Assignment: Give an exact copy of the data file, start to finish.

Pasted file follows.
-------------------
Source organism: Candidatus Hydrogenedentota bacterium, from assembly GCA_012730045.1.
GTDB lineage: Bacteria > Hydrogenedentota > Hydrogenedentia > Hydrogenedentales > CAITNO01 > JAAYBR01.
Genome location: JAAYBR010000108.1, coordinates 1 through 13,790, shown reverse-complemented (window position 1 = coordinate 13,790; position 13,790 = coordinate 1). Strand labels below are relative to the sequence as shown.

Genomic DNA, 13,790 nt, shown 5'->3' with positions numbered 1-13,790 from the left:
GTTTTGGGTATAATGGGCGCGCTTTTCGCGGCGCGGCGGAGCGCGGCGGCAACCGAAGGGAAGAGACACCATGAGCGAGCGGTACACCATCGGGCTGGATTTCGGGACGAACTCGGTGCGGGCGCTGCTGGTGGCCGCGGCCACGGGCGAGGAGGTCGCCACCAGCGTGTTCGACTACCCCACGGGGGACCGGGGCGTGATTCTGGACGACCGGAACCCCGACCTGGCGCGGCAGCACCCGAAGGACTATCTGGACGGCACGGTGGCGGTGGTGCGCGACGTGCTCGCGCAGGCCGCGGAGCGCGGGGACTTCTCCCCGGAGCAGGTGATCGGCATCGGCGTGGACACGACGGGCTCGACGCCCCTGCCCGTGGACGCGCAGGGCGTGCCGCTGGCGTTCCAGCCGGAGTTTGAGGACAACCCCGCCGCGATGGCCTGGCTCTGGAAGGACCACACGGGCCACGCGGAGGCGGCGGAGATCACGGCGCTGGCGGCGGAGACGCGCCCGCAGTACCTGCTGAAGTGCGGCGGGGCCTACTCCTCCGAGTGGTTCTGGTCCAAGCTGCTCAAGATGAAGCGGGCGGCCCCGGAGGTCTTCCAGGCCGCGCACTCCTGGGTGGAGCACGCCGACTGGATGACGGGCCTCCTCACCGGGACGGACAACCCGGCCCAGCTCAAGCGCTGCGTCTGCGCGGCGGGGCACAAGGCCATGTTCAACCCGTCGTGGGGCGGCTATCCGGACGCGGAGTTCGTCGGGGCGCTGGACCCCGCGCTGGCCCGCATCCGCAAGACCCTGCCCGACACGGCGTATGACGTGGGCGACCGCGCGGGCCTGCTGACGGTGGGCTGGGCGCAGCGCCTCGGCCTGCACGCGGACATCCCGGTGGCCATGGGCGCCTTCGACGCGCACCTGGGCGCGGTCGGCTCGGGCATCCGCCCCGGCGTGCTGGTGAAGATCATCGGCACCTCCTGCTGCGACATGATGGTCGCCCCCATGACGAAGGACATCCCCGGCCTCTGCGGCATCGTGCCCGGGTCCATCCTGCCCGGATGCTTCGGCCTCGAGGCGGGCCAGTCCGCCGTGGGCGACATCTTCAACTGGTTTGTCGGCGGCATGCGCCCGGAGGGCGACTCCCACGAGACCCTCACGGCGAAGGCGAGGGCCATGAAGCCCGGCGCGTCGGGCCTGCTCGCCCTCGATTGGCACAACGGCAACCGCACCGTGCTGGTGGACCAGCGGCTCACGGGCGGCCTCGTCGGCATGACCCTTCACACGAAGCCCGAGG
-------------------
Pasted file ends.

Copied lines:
Source organism: Candidatus Hydrogenedentota bacterium, from assembly GCA_012730045.1.
GTDB lineage: Bacteria > Hydrogenedentota > Hydrogenedentia > Hydrogenedentales > CAITNO01 > JAAYBR01.
Genome location: JAAYBR010000108.1, coordinates 1 through 13,790, shown reverse-complemented (window position 1 = coordinate 13,790; position 13,790 = coordinate 1). Strand labels below are relative to the sequence as shown.

Genomic DNA, 13,790 nt, shown 5'->3' with positions numbered 1-13,790 from the left:
GTTTTGGGTATAATGGGCGCGCTTTTCGCGGCGCGGCGGAGCGCGGCGGCAACCGAAGGGAAGAGACACCATGAGCGAGCGGTACACCATCGGGCTGGATTTCGGGACGAACTCGGTGCGGGCGCTGCTGGTGGCCGCGGCCACGGGCGAGGAGGTCGCCACCAGCGTGTTCGACTACCCCACGGGGGACCGGGGCGTGATTCTGGACGACCGGAACCCCGACCTGGCGCGGCAGCACCCGAAGGACTATCTGGACGGCACGGTGGCGGTGGTGCGCGACGTGCTCGCGCAGGCCGCGGAGCGCGGGGACTTCTCCCCGGAGCAGGTGATCGGCATCGGCGTGGACACGACGGGCTCGACGCCCCTGCCCGTGGACGCGCAGGGCGTGCCGCTGGCGTTCCAGCCGGAGTTTGAGGACAACCCCGCCGCGATGGCCTGGCTCTGGAAGGACCACACGGGCCACGCGGAGGCGGCGGAGATCACGGCGCTGGCGGCGGAGACGCGCCCGCAGTACCTGCTGAAGTGCGGCGGGGCCTACTCCTCCGAGTGGTTCTGGTCCAAGCTGCTCAAGATGAAGCGGGCGGCCCCGGAGGTCTTCCAGGCCGCGCACTCCTGGGTGGAGCACGCCGACTGGATGACGGGCCTCCTCACCGGGACGGACAACCCGGCCCAGCTCAAGCGCTGCGTCTGCGCGGCGGGGCACAAGGCCATGTTCAACCCGTCGTGGGGCGGCTATCCGGACGCGGAGTTCGTCGGGGCGCTGGACCCCGCGCTGGCCCGCATCCGCAAGACCCTGCCCGACACGGCGTATGACGTGGGCGACCGCGCGGGCCTGCTGACGGTGGGCTGGGCGCAGCGCCTCGGCCTGCACGCGGACATCCCGGTGGCCATGGGCGCCTTCGACGCGCACCTGGGCGCGGTCGGCTCGGGCATCCGCCCCGGCGTGCTGGTGAAGATCATCGGCACCTCCTGCTGCGACATGATGGTCGCCCCCATGACGAAGGACATCCCCGGCCTCTGCGGCATCGTGCCCGGGTCCATCCTGCCCGGATGCTTCGGCCTCGAGGCGGGCCAGTCCGCCGTGGGCGACATCTTCAACTGGTTTGTCGGCGGCATGCGCCCGGAGGGCGACTCCCACGAGACCCTCACGGCGAAGGCGAGGGCCATGAAGCCCGGCGCGTCGGGCCTGCTCGCCCTCGATTGGCACAACGGCAACCGCACCGTGCTGGTGGACCAGCGGCTCACGGGCGGCCTCGTCGGCATGACCCTTCACACGAAGCCCGAGG